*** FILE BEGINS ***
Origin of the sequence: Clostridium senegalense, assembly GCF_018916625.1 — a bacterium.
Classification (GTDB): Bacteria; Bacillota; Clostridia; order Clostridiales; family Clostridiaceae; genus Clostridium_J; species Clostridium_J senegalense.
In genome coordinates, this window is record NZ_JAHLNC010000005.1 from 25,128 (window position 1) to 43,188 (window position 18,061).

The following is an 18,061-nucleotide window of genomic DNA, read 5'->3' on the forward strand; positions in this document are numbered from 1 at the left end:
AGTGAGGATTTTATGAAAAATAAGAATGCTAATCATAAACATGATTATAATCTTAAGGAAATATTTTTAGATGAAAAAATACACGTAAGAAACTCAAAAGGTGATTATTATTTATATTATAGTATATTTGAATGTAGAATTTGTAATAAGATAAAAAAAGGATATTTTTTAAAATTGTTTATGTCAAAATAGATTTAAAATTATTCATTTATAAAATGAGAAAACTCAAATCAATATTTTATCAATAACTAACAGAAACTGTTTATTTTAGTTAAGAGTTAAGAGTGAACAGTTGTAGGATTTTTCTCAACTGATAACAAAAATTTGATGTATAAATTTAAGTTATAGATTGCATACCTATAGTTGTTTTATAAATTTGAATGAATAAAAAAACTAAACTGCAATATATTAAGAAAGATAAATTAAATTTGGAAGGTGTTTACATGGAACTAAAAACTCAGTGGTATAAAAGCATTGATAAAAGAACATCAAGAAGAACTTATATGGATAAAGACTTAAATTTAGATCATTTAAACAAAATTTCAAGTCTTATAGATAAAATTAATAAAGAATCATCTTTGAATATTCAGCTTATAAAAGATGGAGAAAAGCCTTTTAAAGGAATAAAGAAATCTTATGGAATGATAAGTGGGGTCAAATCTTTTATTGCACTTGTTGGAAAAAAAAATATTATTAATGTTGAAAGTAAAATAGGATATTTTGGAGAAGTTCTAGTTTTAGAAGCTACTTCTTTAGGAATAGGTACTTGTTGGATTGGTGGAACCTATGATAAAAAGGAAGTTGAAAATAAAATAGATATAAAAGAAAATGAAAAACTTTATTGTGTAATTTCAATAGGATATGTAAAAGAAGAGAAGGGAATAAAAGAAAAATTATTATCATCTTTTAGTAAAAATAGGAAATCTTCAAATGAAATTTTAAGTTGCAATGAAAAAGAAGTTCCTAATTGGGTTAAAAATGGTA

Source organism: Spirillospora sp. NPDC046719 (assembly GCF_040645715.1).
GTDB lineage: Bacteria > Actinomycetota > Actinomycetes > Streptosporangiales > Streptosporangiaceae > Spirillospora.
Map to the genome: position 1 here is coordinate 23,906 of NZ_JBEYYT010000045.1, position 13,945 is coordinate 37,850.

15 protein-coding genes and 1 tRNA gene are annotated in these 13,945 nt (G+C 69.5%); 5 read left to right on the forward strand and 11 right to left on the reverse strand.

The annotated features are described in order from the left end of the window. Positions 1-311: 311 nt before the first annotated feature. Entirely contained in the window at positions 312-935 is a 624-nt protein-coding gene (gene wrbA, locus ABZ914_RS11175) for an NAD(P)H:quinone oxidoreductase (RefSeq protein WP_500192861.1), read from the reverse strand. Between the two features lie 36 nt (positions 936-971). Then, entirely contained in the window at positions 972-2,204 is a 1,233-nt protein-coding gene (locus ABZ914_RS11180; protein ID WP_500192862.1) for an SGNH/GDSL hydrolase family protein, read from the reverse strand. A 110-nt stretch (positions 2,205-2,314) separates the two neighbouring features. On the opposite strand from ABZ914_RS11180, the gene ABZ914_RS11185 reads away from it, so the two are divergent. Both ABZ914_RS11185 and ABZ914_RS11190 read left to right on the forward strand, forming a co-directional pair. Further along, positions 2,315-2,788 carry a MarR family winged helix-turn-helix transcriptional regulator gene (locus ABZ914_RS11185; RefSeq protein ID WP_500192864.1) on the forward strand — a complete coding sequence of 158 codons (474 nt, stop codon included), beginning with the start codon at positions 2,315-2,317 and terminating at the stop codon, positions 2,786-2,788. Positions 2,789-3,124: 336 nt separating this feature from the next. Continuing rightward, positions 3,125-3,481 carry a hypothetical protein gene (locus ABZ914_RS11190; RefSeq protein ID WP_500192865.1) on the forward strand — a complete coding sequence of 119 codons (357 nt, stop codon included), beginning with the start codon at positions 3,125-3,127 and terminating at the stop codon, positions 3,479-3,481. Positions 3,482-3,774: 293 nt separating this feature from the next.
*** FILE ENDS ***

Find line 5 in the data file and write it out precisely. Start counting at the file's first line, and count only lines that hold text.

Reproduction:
AGTGAGGATTTTATGAAAAATAAGAATGCTAATCATAAACATGATTATAATCTTAAGGAAATATTTTTAGATGAAAAAATACACGTAAGAAACTCAAAAGGTGATTATTATTTATATTATAGTATATTTGAATGTAGAATTTGTAATAAGATAAAAAAAGGATATTTTTTAAAATTGTTTATGTCAAAATAGATTTAAAATTATTCATTTATAAAATGAGAAAACTCAAATCAATATTTTATCAATAACTAACAGAAACTGTTTATTTTAGTTAAGAGTTAAGAGTGAACAGTTGTAGGATTTTTCTCAACTGATAACAAAAATTTGATGTATAAATTTAAGTTATAGATTGCATACCTATAGTTGTTTTATAAATTTGAATGAATAAAAAAACTAAACTGCAATATATTAAGAAAGATAAATTAAATTTGGAAGGTGTTTACATGGAACTAAAAACTCAGTGGTATAAAAGCATTGATAAAAGAACATCAAGAAGAACTTATATGGATAAAGACTTAAATTTAGATCATTTAAACAAAATTTCAAGTCTTATAGATAAAATTAATAAAGAATCATCTTTGAATATTCAGCTTATAAAAGATGGAGAAAAGCCTTTTAAAGGAATAAAGAAATCTTATGGAATGATAAGTGGGGTCAAATCTTTTATTGCACTTGTTGGAAAAAAAAATATTATTAATGTTGAAAGTAAAATAGGATATTTTGGAGAAGTTCTAGTTTTAGAAGCTACTTCTTTAGGAATAGGTACTTGTTGGATTGGTGGAACCTATGATAAAAAGGAAGTTGAAAATAAAATAGATATAAAAGAAAATGAAAAACTTTATTGTGTAATTTCAATAGGATATGTAAAAGAAGAGAAGGGAATAAAAGAAAAATTATTATCATCTTTTAGTAAAAATAGGAAATCTTCAAATGAAATTTTAAGTTGCAATGAAAAAGAAGTTCCTAATTGGGTTAAAAATGGTA